• July 16th, 2020

WRP, Swanu in new poll challenge

The Workers Revolutionary Party (WRP) and Swanu of Namibia are throwing their spanner into the works of trying to have the 2019 Presidential and National Assembly elections declared null and void in the electoral court. 

The two parties lodged an application for an interim order calling upon the Electoral Commission of Namibia (ECN), its chairperson, the Presidency, President Hage Geingob, as well as any other interested parties to show cause why the ECN should not be directed forthwith to declare the elections null and void.

They further want the court to direct the ECN and its chairperson to “forthright” retract the declaration made on 30 November last year declaring Geingob the winner and interdicting and restraining Chief Justice Peter Shivute and Deputy Chief Justice Petrus Damaseb from swearing in Geingob as the country’s president. 

They are also asking for costs of the application from any party opposing the application.
They have cited the minister of urban and rural development, the attorney general, Chief Justice Shivute, Deputy Chief Justice Damaseb, ECN, its chairperson, the presidency and Geingob, as well as all the political parties and its leaders as respondents.

Only the minister, attorney general, ECN and its chairperson have given notices to oppose the application.
According to the founding affidavit submitted by Rachel Amanda Tsoeu, the ECN did not comply with the Procurement Act of 1996 in the procurement of the electronic voting machines (EVMs). 

“The said Act required the ECN to draw up specifications of the EVMs to be procured and that such procurement be sourced publicly. This was not done and the EVMs were directly procured from the Indian army on their specifications,” she stated.

She went on to say the absurdity was that the procurement of the EVMs from the Indian army was done on the recommendations made by a group of politicians with no knowledge of electronics, and for that matter EVMs.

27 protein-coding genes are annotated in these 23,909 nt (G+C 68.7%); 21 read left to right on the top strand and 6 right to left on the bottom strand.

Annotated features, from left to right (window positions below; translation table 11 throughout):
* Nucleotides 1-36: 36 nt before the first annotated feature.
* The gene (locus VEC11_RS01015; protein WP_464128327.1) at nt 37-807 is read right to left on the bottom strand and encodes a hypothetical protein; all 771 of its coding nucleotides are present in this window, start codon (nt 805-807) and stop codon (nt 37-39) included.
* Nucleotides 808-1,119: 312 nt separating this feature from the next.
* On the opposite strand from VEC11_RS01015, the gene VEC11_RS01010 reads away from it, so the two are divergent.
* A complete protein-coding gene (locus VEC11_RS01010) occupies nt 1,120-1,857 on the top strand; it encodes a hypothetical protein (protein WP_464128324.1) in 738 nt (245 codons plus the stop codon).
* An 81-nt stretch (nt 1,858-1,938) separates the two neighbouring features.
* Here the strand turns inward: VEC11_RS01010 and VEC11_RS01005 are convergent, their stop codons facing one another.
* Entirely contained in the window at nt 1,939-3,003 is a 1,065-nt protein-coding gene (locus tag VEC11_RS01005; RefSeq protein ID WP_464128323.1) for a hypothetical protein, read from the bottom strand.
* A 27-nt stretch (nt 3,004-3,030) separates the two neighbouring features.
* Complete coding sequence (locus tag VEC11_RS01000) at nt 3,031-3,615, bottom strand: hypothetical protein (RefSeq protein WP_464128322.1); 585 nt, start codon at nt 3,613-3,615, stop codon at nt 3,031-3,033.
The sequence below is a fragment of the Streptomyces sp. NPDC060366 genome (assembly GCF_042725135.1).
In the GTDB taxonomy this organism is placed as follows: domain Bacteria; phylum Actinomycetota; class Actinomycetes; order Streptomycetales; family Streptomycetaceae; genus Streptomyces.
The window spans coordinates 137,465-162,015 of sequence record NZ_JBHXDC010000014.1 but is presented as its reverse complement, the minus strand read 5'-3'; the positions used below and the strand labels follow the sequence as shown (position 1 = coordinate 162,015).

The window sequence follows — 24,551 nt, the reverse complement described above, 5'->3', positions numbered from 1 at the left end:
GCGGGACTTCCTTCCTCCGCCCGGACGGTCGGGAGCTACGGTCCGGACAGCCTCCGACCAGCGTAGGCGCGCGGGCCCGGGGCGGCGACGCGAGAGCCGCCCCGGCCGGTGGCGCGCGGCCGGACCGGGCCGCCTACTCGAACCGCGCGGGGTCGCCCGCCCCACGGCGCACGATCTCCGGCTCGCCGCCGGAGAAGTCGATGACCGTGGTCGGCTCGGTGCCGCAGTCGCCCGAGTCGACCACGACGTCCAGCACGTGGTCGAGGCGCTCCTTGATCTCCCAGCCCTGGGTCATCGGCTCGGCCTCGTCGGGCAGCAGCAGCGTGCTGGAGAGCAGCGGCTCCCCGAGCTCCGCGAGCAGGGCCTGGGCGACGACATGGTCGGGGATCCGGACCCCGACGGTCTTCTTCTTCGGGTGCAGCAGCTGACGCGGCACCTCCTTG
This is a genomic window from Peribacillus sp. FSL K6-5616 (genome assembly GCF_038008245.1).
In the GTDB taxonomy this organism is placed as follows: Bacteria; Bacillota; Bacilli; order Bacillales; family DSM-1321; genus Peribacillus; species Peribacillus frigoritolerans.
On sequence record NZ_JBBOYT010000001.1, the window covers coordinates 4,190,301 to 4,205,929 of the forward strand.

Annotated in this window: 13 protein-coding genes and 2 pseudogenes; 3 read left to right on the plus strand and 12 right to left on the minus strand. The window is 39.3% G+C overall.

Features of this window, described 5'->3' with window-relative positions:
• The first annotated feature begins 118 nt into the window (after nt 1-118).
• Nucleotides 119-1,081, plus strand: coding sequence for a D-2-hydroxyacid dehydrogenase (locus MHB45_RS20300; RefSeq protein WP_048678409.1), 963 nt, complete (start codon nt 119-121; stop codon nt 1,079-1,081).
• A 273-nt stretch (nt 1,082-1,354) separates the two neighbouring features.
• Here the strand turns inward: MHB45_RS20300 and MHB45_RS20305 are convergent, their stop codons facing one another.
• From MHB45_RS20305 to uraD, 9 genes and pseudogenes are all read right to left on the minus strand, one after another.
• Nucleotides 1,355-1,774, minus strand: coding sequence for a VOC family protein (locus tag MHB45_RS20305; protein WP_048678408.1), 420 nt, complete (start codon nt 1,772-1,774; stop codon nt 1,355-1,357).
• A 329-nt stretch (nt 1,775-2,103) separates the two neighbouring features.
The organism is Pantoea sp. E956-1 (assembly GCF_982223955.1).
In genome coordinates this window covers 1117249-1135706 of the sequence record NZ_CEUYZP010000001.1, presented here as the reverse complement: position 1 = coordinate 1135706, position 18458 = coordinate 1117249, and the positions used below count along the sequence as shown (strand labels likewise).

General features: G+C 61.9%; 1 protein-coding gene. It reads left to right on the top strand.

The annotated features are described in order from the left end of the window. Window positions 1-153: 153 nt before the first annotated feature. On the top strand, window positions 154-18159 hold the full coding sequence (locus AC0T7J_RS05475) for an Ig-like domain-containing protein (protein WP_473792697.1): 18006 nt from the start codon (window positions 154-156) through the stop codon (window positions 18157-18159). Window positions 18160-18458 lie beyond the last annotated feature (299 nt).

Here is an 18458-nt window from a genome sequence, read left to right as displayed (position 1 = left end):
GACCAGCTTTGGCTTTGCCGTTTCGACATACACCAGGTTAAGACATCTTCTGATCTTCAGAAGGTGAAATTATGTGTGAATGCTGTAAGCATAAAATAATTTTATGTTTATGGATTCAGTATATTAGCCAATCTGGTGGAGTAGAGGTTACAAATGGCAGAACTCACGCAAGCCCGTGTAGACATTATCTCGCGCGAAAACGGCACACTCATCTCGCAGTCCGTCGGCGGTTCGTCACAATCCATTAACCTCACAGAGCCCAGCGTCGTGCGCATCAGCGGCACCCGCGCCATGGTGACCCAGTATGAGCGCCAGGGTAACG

According to Tsoeu, what makes the matter worse is that the sourcing of the supplier of the Indian army were shrouded in secrecy to which both parliament and the ECN were not part.
She further submitted that since April 2014, the WRP has submitted numerous requests to the ECN regarding the fatal defects of the EVMs.

Such defects are the voter registration, which permit thousands of duplicates, as admitted by the ECN itself, she said.

She further stated that the legislation on the EVMs did not contain regulations specifying standards for components, programmes, hardware security, software security and manufacture, and that the EVMs were only demonstrated by the Indians and no trial runs or audits were conducted. Existing legislation required that a paper trail of voting had to be kept as security against the electronic votes, a requirement the minister conveniently overlooked when he put the EVMs in operation, the applicants argued and continued: The ECN does not keep a paper trail as new legislation is being prepared, which does not require paper trails. 

They submitted that the only available remedy to them is declaring the 2019 elections null and void and directing a re-election of all registered parties compliant with the constitution and the rule of law without delay.       

No date was given on when the case will be heard. 
Last week, the Supreme Court upheld the results of last year’s presidential vote in a unanimous judgement. 

The outcome of the 2019 presidential elections was challenged by Dr Panduleni Itula, who stood as an independent candidate, as well as Henk Mudge of the Republican Party, Epafras Mukwiilongo of the Namibian Economic Freedom Fighters, Ignatius Shixwameni of the All People’s Party and Mike Kavekotora of the Rally for Democracy and Progress in an attempt to have last year’s presidential election nullified and held again.

However, there was partial victory for the applicants after the court found the directive of then minister of regional, local government and housing Charles Namoloh to bring into operation the use of electronic voting machines (EVMs) without a verifiable paper trail is in conflict with the constitution and thus invalid and set aside. rlouth@nepc.com.na

Roland Routh
2020-02-10 07:28:49 | 5 months ago

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